I love going to the workshops hosted by Photographers Adventure Club. These shots are from the most recent Happy Hour Shoot at Parkwood Studios. I’ve never been confident setting up lights in the studio because it requires a high level of accuracy. Lighting, according to many photographers, is the most important element to good photography. So you can imagine why I’ve found it a bit stressful. I really appreciate how PAC sets up the lights and backdrop. Even though I’m not a part of the process, I still learn a lot from watching. The models PAC brings to these workshops are also really good. Since most of my work is the realm of photojournalism, I’m not used to coming up with poses on the spot. Every model I’ve photographed through these workshops has been amazing at coming up with poses. I imagine it’s tough trying to come up with different ideas, but they never cease to amaze me. I’ve actually learned the most from models when it comes to poses because they already know what works and doesn’t work for them.
I’m sure I have mentioned this before in an earlier post, but, as a photographer, I always like challenging myself. I’ve photographed animals before, but not very often. Photographing animals, particularly wildlife, is a whole genre and style of photography in itself. When I visited Alaska, I took a workshop where we learned effective tools for photographing landscapes and wildlife. At one point, the teacher showed us a photo that he had taken of a newly born eagle. He said that it took him 4 years to get that photo. It takes an incredible amount of patience and a bit of luck to get those kinds of photographs. I don’t see myself backpacking through the woods with a heavy duty telephoto lens anytime soon, but that doesn’t mean I won’t try to photograph animals when I can. Growing up, I lived in a neighborhood where people had horse property. I love horses and so I asked Chester’s owner if I could photograph her horse. Chester, the beautiful auburn horse, was easy going, but also very shy. He liked to stay close to his girlfriend, Velvet. I kept my goals for this shoot very simple because the space I was sharing with the horse […]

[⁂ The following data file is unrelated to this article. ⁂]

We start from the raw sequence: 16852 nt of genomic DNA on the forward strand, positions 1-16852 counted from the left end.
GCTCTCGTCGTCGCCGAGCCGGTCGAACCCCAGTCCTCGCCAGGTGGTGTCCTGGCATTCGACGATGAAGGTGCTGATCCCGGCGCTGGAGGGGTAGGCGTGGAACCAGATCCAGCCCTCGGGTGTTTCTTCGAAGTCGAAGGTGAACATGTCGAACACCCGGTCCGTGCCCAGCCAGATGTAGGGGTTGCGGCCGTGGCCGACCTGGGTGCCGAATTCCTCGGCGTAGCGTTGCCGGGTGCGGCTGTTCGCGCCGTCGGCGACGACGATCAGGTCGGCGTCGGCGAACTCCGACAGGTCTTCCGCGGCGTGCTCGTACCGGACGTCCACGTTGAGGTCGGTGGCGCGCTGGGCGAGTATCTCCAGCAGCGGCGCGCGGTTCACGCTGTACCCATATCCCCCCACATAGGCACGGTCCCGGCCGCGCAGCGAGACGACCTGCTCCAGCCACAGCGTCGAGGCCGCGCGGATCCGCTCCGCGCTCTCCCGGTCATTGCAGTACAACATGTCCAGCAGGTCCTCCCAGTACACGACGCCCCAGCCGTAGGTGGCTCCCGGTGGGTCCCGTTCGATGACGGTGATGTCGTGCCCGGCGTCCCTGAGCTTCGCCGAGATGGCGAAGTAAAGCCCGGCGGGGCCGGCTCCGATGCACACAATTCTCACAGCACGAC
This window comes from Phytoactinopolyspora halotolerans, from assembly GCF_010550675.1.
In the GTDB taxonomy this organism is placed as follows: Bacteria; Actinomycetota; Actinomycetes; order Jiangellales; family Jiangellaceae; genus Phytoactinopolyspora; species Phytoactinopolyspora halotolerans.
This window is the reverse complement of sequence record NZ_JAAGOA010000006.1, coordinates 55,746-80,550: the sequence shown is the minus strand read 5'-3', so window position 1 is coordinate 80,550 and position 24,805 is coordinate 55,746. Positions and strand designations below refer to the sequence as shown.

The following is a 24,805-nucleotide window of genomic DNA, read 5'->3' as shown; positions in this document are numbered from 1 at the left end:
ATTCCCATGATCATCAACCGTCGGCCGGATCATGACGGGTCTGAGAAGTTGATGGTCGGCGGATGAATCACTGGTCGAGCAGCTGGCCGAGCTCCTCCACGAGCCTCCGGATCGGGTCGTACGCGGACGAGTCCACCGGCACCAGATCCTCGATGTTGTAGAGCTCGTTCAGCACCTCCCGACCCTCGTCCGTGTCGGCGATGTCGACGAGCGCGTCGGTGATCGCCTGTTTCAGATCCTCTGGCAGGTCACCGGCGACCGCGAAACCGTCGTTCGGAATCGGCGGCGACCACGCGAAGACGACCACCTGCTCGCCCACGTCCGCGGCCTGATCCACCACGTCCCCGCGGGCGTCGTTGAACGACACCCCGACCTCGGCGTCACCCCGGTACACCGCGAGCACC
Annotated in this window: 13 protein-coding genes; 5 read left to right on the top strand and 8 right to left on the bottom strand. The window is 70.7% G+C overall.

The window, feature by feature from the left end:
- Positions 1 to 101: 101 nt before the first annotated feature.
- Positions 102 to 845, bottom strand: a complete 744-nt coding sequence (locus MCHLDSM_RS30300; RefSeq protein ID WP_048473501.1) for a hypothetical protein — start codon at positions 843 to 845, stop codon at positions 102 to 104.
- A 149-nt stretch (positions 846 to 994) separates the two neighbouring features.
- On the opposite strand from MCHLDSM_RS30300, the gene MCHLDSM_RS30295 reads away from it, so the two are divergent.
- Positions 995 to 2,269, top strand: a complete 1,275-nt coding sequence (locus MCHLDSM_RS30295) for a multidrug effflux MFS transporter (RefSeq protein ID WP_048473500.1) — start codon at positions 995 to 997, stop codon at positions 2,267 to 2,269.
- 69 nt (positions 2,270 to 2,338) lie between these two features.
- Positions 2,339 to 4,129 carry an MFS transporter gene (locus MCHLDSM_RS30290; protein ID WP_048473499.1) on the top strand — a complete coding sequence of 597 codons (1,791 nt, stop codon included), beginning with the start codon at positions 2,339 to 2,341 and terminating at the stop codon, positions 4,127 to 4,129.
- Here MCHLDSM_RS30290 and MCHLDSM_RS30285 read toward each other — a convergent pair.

A lot of what I’ve learned about photography came as a result of photographing other people’s art. The nice thing about photographing art is that it can’t talk back to you. If you have to fidget with the lighting or the camera settings, the art is not going anywhere. That’s the nice part. The hard part about photographing art is that involves some interpretation and a lot of precision. For example, sculptures can be photographed from a multitude of angles, and, even the slightest change in the angle makes a huge difference. The face, for example, can look completely different depending on if I shoot at eye level versus slightly below eye level. A lot of the times, unless the artist is specific in how they want the art photographed, I look at the shape of the face. Just like with people, sculptures have a “good side.” Another issue to contend with when photographing art is color accuracy. It’s never going to be 100%, but you can get it really close. Lighting has a lot to do with the color, but a lot of the times the color is further corrected in Lightroom or Photoshop. Color accuracy can be pretty tricky because sometimes […]
I was really glad that I took the time this spring to go on some hikes and take road trips. I realize we got a lot of rain this past winter, but it was still shocking to see so much green and wild flowers on the trails. Unfortunately, my lenses are more for portraiture, so I wasn’t able to show the great expanse of greenery and desert, but I still had a lot of fun. These excursions gave me a greater appreciation for the desert.